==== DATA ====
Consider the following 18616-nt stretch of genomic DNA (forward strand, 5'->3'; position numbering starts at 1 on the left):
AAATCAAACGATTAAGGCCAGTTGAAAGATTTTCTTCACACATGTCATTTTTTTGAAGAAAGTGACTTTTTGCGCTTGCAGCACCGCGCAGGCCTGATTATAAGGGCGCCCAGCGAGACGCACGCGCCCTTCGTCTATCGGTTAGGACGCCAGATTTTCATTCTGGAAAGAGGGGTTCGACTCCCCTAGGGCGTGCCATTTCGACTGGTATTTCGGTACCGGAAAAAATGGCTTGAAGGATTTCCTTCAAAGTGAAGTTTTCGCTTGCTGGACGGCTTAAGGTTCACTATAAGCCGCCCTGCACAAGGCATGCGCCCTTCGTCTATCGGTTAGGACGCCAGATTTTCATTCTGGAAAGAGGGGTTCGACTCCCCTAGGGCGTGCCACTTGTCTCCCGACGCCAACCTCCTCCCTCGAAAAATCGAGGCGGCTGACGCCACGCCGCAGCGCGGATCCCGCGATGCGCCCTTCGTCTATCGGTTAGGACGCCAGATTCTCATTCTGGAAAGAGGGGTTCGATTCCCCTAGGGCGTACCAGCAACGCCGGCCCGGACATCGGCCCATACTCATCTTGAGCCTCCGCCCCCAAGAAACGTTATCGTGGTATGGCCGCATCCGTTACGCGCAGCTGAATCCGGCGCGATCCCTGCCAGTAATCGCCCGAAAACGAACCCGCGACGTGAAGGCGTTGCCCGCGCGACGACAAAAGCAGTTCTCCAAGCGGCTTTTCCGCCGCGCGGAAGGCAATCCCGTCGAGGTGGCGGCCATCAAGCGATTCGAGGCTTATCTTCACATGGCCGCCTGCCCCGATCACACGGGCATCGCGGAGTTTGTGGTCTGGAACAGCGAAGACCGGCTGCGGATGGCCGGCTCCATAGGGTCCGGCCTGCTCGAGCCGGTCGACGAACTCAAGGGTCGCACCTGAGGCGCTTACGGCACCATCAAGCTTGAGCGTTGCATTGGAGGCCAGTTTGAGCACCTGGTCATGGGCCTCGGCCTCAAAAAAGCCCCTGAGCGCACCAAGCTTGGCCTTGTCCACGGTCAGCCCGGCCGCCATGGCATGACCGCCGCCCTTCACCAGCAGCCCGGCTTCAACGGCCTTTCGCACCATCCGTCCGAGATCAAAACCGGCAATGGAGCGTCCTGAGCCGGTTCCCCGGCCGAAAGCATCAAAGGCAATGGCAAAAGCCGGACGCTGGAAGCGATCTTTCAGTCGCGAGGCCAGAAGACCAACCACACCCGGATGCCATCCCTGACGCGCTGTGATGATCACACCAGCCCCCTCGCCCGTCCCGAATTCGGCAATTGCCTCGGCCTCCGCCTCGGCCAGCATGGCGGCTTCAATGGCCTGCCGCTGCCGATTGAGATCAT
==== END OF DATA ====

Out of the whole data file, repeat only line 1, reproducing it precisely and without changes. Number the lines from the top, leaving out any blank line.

Consider the following 18616-nt stretch of genomic DNA (forward strand, 5'->3'; position numbering starts at 1 on the left):